Use of antithrombotic agents during pregnancy.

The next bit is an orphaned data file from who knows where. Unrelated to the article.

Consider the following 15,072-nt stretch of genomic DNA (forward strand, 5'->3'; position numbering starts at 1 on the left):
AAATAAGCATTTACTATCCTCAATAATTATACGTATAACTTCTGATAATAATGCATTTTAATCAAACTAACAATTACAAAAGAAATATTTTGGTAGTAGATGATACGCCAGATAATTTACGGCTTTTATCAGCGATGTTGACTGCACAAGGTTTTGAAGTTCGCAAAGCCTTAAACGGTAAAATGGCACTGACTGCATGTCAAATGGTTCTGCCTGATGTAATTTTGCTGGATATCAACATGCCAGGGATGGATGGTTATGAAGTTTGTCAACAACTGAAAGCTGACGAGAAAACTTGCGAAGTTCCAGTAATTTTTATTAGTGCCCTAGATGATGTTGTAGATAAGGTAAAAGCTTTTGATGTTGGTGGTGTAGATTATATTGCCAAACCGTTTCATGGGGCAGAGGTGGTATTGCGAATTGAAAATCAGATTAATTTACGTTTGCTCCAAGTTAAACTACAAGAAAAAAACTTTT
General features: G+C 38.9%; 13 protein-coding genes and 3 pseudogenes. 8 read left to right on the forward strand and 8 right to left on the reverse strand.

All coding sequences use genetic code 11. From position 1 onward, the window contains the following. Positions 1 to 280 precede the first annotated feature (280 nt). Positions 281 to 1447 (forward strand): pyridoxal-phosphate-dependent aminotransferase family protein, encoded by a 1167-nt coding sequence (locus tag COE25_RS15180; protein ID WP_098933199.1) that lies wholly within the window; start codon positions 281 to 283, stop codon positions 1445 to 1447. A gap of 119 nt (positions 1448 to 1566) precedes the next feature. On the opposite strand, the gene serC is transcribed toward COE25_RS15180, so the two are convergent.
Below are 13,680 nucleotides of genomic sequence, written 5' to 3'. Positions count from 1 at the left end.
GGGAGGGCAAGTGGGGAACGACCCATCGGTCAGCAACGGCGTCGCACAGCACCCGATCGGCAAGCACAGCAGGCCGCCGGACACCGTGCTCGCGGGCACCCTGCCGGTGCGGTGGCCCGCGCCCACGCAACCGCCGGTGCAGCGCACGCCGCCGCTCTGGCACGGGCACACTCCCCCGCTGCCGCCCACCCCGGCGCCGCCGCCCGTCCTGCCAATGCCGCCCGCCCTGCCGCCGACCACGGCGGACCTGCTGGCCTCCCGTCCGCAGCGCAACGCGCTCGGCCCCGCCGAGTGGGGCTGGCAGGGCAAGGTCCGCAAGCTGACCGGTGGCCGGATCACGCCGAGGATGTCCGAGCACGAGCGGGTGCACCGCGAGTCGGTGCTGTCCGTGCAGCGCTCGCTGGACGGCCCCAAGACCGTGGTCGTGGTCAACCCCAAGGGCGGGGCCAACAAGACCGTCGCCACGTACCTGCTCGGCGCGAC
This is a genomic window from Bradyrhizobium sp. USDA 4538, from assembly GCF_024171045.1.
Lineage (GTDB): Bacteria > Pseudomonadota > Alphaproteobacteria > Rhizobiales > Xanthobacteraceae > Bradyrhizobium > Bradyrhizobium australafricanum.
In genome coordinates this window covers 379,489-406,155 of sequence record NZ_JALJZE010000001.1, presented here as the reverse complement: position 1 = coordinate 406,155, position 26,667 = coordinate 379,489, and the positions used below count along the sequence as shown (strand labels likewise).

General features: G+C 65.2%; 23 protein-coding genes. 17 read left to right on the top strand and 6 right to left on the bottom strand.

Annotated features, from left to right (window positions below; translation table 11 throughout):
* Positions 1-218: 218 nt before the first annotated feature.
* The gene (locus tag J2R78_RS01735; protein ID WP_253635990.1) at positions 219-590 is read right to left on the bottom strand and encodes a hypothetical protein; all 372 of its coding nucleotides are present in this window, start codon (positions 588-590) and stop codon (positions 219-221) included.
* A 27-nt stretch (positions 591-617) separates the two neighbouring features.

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Anticoagulant therapy is indicated during pregnancy for the prevention and treatment of VTE; for the prevention and treatment of systemic embolism in patients with mechanical heart valves; and, often in combination with aspirin, for the prevention of pregnancy loss in women with APLAs or thrombophilia and previous pregnancy losses. Several questions concerning anticoagulant therapy remain unanswered. It appears that LMWH will largely replace UFH. Oral anticoagulants are fetopathic, but the true risks of the warfarin embryopathy and CNS abnormalities remain unknown. There is considerable evidence that warfarin embryopathy occurs only when oral anticoagulants are administered between the sixth week and the 12th week of gestation and that oral anticoagulants may not be fetopathic when administered in the first 6 weeks of gestation. Oral anticoagulant therapy should be avoided in the weeks before delivery because of the risk of serious perinatal bleeding caused by the trauma of delivery to the anticoagulated fetus. The safety of aspirin during the first trimester of pregnancy is still a subject of debate. There is a concern about the efficacy of UFH in the prevention of arterial embolism in pregnant women with mechanical heart valves. Finally, the optimum management of pregnant women with thrombophilia (and prior pregnancy loss and/or prior VTE) is unknown, but trials of anticoagulant therapy are ongoing. Because it is safe for the fetus, LMWH (or UFH) is the anticoagulant of choice during pregnancy for situations in which its efficacy is established. There is some doubt that heparin is effective for the prevention of systemic embolism in patients with mechanical heart valves. Low doses of heparin or poorly controlled heparin therapy are not effective in preventing systemic embolism in patients with mechanical heart valves.
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